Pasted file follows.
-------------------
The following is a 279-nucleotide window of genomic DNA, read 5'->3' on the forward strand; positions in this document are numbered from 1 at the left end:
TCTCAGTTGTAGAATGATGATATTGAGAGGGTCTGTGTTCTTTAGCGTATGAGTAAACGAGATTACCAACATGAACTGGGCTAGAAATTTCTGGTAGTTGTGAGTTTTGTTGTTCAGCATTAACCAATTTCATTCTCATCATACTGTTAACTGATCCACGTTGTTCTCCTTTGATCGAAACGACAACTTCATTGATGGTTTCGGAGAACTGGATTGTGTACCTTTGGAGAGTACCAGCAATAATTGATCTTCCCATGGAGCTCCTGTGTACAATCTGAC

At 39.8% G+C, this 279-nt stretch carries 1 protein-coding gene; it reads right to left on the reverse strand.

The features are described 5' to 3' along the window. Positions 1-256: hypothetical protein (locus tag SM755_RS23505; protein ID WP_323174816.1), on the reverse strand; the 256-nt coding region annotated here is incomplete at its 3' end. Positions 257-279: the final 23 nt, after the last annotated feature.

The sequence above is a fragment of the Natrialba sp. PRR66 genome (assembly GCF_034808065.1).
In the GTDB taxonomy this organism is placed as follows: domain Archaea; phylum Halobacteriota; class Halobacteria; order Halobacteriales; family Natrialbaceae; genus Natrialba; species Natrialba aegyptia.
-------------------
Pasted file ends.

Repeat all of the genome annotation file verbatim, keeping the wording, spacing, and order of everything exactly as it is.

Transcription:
The following is a 279-nucleotide window of genomic DNA, read 5'->3' on the forward strand; positions in this document are numbered from 1 at the left end:
TCTCAGTTGTAGAATGATGATATTGAGAGGGTCTGTGTTCTTTAGCGTATGAGTAAACGAGATTACCAACATGAACTGGGCTAGAAATTTCTGGTAGTTGTGAGTTTTGTTGTTCAGCATTAACCAATTTCATTCTCATCATACTGTTAACTGATCCACGTTGTTCTCCTTTGATCGAAACGACAACTTCATTGATGGTTTCGGAGAACTGGATTGTGTACCTTTGGAGAGTACCAGCAATAATTGATCTTCCCATGGAGCTCCTGTGTACAATCTGAC

At 39.8% G+C, this 279-nt stretch carries 1 protein-coding gene; it reads right to left on the reverse strand.

The features are described 5' to 3' along the window. Positions 1-256: hypothetical protein (locus tag SM755_RS23505; protein ID WP_323174816.1), on the reverse strand; the 256-nt coding region annotated here is incomplete at its 3' end. Positions 257-279: the final 23 nt, after the last annotated feature.

The sequence above is a fragment of the Natrialba sp. PRR66 genome (assembly GCF_034808065.1).
In the GTDB taxonomy this organism is placed as follows: domain Archaea; phylum Halobacteriota; class Halobacteria; order Halobacteriales; family Natrialbaceae; genus Natrialba; species Natrialba aegyptia.